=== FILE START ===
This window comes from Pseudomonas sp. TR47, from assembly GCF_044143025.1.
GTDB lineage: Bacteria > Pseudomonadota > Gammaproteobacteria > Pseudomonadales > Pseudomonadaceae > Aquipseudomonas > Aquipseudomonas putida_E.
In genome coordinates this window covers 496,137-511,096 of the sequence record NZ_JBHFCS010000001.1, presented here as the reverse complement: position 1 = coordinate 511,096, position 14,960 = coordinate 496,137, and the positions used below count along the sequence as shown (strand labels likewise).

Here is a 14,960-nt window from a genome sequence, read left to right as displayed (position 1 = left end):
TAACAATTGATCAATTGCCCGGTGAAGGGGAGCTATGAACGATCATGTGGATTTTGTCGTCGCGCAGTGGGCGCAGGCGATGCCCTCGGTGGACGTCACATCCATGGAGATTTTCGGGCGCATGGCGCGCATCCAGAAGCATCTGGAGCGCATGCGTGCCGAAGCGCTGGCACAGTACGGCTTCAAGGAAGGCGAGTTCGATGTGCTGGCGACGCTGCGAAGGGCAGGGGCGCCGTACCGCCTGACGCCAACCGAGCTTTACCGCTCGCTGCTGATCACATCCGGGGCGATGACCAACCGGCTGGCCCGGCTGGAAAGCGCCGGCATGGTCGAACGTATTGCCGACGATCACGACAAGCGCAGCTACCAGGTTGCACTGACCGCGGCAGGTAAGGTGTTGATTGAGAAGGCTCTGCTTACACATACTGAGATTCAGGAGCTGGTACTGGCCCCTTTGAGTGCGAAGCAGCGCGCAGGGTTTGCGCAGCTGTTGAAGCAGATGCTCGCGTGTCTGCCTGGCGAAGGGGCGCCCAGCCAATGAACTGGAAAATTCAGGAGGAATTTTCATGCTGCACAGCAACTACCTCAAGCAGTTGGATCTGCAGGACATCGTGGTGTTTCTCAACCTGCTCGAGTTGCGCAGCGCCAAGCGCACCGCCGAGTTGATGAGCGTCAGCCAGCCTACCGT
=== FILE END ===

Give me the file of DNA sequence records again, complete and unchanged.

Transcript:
This window comes from Pseudomonas sp. TR47, from assembly GCF_044143025.1.
GTDB lineage: Bacteria > Pseudomonadota > Gammaproteobacteria > Pseudomonadales > Pseudomonadaceae > Aquipseudomonas > Aquipseudomonas putida_E.
In genome coordinates this window covers 496,137-511,096 of the sequence record NZ_JBHFCS010000001.1, presented here as the reverse complement: position 1 = coordinate 511,096, position 14,960 = coordinate 496,137, and the positions used below count along the sequence as shown (strand labels likewise).

Here is a 14,960-nt window from a genome sequence, read left to right as displayed (position 1 = left end):
TAACAATTGATCAATTGCCCGGTGAAGGGGAGCTATGAACGATCATGTGGATTTTGTCGTCGCGCAGTGGGCGCAGGCGATGCCCTCGGTGGACGTCACATCCATGGAGATTTTCGGGCGCATGGCGCGCATCCAGAAGCATCTGGAGCGCATGCGTGCCGAAGCGCTGGCACAGTACGGCTTCAAGGAAGGCGAGTTCGATGTGCTGGCGACGCTGCGAAGGGCAGGGGCGCCGTACCGCCTGACGCCAACCGAGCTTTACCGCTCGCTGCTGATCACATCCGGGGCGATGACCAACCGGCTGGCCCGGCTGGAAAGCGCCGGCATGGTCGAACGTATTGCCGACGATCACGACAAGCGCAGCTACCAGGTTGCACTGACCGCGGCAGGTAAGGTGTTGATTGAGAAGGCTCTGCTTACACATACTGAGATTCAGGAGCTGGTACTGGCCCCTTTGAGTGCGAAGCAGCGCGCAGGGTTTGCGCAGCTGTTGAAGCAGATGCTCGCGTGTCTGCCTGGCGAAGGGGCGCCCAGCCAATGAACTGGAAAATTCAGGAGGAATTTTCATGCTGCACAGCAACTACCTCAAGCAGTTGGATCTGCAGGACATCGTGGTGTTTCTCAACCTGCTCGAGTTGCGCAGCGCCAAGCGCACCGCCGAGTTGATGAGCGTCAGCCAGCCTACCGT